Without light these cells dont get stimulated and hence we cant see in 100% darkness.

I might want to touch upon Retinal Implants here which are inserted in the eye of the blind individual and it converts light into electrical impulse and conveyed directly into the optic nerve.
So a Retina is not 100% needed to "see" as long anything can convert light impulses into electrical impulses we should be able to see.(but i dont really know how clear cos lots of this new types of implants are still going on massive trials even though many have benefited by this).

Ok coming to your Question...Does the virtual image also fall on the Retina?
I assume the virtual image is coming from the memory and memory is stored data and hence doesn't require to go through the external visual pathway.

Before that the Retina is not the screen for our vision.The image that falls on the Retina is inverted and later corrected by the Visual cortex and therefore we dont see things up side down.Therefore the visual cortex is the screen which all images are seen.

So technically the Virtual Image also falls in the Visual Cortex but I think what we would like to know is its pathway for forming this image.
That I have to say I have no answers yet for an internal pathway of Virtual Images that dont need external stimuli.

Thats where I brought in the Chitta portion of the Antahkarana to try to decipher this.
The Visual Cortex need electrical impulses to "see"
So does the Chitta produce electrical impulses to the Visual Cortex?
We have to remember that Antahkarana is contained in the Manomaya kosha and the Pranamaya Kosha is inbetween the Manomaya Kosha and the Annamaya Kosha(gross body which contains the brain too).

Prana has been explained by Paramahansa Yogananda as negatively charged(electrons) and he has coined the word Lifetrons for this cos he said Prana is electrons suffused with inherent intelligence and not merely blind electrons.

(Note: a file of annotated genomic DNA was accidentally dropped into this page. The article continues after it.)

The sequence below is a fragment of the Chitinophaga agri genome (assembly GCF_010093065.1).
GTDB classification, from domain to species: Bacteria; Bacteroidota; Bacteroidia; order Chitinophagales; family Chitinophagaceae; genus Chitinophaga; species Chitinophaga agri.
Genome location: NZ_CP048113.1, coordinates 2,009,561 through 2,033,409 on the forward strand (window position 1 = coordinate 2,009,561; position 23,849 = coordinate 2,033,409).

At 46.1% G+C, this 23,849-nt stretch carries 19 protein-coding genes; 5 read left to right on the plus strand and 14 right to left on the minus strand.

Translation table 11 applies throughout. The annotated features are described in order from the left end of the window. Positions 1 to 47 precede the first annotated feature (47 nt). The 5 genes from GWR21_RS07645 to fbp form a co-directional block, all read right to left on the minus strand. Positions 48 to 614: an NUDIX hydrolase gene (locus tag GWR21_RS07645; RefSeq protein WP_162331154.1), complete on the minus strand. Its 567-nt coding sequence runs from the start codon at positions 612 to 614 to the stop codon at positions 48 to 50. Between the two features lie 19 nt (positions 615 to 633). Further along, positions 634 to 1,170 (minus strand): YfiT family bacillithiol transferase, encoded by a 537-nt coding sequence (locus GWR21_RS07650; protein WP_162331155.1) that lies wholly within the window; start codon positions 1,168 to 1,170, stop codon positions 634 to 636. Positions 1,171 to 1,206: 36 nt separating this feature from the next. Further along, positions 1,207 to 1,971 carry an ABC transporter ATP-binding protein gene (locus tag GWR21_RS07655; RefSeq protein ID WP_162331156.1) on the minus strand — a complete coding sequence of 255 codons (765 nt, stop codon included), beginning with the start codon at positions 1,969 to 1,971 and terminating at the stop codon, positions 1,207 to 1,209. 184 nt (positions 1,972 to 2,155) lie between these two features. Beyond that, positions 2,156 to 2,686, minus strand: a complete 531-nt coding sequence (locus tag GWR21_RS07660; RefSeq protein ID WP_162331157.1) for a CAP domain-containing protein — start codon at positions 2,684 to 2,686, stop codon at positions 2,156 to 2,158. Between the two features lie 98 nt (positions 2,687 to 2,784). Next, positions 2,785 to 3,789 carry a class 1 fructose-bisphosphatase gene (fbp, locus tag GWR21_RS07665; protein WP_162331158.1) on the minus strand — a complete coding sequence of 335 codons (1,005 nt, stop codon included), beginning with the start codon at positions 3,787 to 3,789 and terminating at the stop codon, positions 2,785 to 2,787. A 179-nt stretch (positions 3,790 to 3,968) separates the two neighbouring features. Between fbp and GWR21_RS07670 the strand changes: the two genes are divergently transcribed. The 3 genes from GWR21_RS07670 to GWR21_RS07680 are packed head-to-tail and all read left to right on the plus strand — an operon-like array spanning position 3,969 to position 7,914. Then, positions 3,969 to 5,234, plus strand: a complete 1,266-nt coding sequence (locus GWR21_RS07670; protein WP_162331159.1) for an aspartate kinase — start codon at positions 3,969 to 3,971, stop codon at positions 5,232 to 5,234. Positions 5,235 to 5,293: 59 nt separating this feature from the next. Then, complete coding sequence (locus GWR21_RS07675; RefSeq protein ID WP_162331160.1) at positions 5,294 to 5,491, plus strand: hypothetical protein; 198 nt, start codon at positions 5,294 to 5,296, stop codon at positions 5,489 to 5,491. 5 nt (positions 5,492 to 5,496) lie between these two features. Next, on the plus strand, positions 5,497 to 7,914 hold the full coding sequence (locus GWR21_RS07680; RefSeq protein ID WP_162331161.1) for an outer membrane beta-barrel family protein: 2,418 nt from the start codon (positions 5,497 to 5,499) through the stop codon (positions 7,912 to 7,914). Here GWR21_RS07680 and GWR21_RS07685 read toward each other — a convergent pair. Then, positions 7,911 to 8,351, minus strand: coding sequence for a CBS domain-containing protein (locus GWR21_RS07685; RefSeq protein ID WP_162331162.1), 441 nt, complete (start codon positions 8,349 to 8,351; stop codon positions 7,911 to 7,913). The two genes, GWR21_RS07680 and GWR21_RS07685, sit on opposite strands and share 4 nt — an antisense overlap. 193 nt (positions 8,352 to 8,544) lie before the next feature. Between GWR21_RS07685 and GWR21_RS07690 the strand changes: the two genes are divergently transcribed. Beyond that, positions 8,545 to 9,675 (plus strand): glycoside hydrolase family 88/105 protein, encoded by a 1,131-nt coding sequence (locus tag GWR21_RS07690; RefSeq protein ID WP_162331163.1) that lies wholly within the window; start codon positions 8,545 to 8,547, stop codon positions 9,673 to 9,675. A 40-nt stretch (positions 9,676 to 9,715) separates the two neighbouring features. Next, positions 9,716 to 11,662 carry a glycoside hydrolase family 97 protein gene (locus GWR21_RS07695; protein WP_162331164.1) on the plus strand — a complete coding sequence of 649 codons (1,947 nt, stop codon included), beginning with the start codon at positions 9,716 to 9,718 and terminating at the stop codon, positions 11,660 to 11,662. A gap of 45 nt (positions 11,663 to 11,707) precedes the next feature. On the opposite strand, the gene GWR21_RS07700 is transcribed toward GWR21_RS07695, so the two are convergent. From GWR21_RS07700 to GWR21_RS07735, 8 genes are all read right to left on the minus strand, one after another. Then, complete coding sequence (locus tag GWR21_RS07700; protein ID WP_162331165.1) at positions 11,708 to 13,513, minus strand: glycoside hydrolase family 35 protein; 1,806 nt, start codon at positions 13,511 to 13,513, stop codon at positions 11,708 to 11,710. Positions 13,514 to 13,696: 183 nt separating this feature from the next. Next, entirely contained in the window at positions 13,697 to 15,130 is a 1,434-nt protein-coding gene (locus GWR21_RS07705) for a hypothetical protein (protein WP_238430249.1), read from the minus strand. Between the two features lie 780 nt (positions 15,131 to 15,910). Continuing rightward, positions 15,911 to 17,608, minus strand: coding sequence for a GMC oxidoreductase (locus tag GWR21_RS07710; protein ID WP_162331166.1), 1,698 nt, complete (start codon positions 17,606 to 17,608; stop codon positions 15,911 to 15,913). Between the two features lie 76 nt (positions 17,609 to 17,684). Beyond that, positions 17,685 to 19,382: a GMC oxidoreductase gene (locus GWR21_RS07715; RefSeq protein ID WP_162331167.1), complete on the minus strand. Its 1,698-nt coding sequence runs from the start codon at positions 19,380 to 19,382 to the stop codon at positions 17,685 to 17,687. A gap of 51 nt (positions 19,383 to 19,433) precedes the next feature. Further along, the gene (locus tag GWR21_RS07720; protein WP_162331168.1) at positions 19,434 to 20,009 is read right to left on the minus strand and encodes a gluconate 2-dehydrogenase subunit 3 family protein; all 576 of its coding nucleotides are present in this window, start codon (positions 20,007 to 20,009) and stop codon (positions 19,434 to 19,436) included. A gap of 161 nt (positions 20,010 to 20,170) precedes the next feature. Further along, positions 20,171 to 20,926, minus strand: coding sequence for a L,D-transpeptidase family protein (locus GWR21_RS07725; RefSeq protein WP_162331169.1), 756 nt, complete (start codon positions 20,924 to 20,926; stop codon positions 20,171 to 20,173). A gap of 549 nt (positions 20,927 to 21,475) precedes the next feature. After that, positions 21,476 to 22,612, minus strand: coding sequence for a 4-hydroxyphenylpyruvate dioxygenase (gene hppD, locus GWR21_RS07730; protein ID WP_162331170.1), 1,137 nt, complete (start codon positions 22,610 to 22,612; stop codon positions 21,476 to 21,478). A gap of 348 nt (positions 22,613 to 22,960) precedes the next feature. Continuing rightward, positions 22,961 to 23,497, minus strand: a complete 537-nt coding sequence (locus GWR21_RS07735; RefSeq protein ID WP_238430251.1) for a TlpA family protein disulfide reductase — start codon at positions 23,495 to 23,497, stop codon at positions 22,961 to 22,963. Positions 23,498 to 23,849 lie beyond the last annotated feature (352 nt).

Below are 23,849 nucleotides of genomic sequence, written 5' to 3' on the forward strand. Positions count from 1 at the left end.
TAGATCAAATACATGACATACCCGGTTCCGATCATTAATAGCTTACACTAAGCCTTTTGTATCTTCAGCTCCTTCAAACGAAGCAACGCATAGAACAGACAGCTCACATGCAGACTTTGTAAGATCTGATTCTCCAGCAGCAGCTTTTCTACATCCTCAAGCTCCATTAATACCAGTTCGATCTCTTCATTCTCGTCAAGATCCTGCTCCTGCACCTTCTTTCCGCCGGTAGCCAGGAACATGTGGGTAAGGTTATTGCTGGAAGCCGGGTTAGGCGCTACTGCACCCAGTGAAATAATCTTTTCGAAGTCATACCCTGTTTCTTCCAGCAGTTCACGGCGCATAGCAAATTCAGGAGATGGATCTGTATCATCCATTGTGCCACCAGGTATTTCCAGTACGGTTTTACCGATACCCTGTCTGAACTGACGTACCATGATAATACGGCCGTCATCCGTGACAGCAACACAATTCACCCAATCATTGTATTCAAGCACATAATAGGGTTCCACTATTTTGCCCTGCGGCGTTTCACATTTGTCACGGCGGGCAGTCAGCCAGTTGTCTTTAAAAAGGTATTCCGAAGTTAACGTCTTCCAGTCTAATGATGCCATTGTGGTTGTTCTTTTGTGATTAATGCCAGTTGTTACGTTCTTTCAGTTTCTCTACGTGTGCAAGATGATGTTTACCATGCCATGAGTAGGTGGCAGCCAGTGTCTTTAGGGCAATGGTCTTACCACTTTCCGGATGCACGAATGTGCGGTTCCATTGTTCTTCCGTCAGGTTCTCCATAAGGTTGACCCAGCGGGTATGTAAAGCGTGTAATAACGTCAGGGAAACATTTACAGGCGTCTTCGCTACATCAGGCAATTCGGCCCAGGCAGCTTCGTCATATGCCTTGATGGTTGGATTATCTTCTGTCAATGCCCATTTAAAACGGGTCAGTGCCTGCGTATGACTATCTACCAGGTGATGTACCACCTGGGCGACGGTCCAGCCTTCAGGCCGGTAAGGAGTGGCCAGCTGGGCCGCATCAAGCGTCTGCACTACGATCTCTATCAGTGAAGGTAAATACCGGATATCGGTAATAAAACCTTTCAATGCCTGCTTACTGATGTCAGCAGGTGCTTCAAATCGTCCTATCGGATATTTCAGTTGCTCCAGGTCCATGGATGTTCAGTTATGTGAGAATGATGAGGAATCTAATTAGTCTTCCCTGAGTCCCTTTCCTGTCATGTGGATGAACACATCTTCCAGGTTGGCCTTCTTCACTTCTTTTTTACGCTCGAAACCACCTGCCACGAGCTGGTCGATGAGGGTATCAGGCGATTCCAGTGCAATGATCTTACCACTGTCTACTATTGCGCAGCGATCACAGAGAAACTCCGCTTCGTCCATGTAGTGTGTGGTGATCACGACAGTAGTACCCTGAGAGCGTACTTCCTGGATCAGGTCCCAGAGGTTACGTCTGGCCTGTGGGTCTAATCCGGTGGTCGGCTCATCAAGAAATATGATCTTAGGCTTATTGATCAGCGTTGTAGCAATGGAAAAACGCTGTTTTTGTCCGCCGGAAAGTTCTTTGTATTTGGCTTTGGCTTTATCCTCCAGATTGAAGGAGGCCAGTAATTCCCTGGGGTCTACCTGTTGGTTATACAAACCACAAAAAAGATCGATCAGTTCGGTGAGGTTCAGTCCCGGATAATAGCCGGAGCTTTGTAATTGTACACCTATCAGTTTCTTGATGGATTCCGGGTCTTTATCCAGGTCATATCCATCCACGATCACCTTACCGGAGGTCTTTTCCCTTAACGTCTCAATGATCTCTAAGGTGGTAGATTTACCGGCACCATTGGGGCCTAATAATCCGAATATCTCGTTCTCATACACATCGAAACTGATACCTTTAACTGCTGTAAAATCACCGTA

We all know that when we have unidirectional flow of electrons,electrical current is produced(Physics).

So I wonder if the stored data in Chitta is able to generate an unidirectional flow of pranic electrons in the Pranamaya Kosha which in turn generates electrical impulses which in turn stimulate the Visual Cortex via a series of Action Potentials.

These are only my speculations something for a long time I have been trying to gather data but only able to get from religious text that Prana is the bridging agent of the Mind and Gross body but mechanism of action and pathway is not mapped or may be I havent found the text yet.


P.S just to add..in those with Pituitary Brain tumor the Tumor presses on the Optic Chiasma this sends electrical impulses to the Visual Cortex which produces Flashes of Lights in the Visual Field of the patient.
Retina is not involved in this.
 
Last edited:

Yamaka

New member
"It is said that man created God in his own image (or was it the other way around)? :)"

Biswa:

Believe me, not the other way around -

"Man Created God in his Own Image, period".... if you care for TRUTH.

It's man's EGO that created his GODs and also the HOLY GHOST!

Take care.
 
OP
OP
S

saidevo

Well-known member
namaste Yamaka.

With the continuing advancement in the technology of AI and Robotics, it would be perhaps more accurate to say that Man created (or is trying to create) a robot in his image. and God makes man find Him in his own image.

Can a robot ever create a man, with whatever advancement of technology? I strongly doubt.
 
Status
Not open for further replies.
Top
Thank you for visiting TamilBrahmins.com

You seem to have an Ad Blocker on.

We depend on advertising to keep our content free for you. Please consider whitelisting us in your ad blocker so that we can continue to provide the content you have come here to enjoy.

Alternatively, consider upgrading your account to enjoy an ad-free experience along with numerous other benefits. To upgrade your account, please visit the account upgrades page

You can also donate financially if you can. Please Click Here on how you can do that.

I've Disabled AdBlock    No Thanks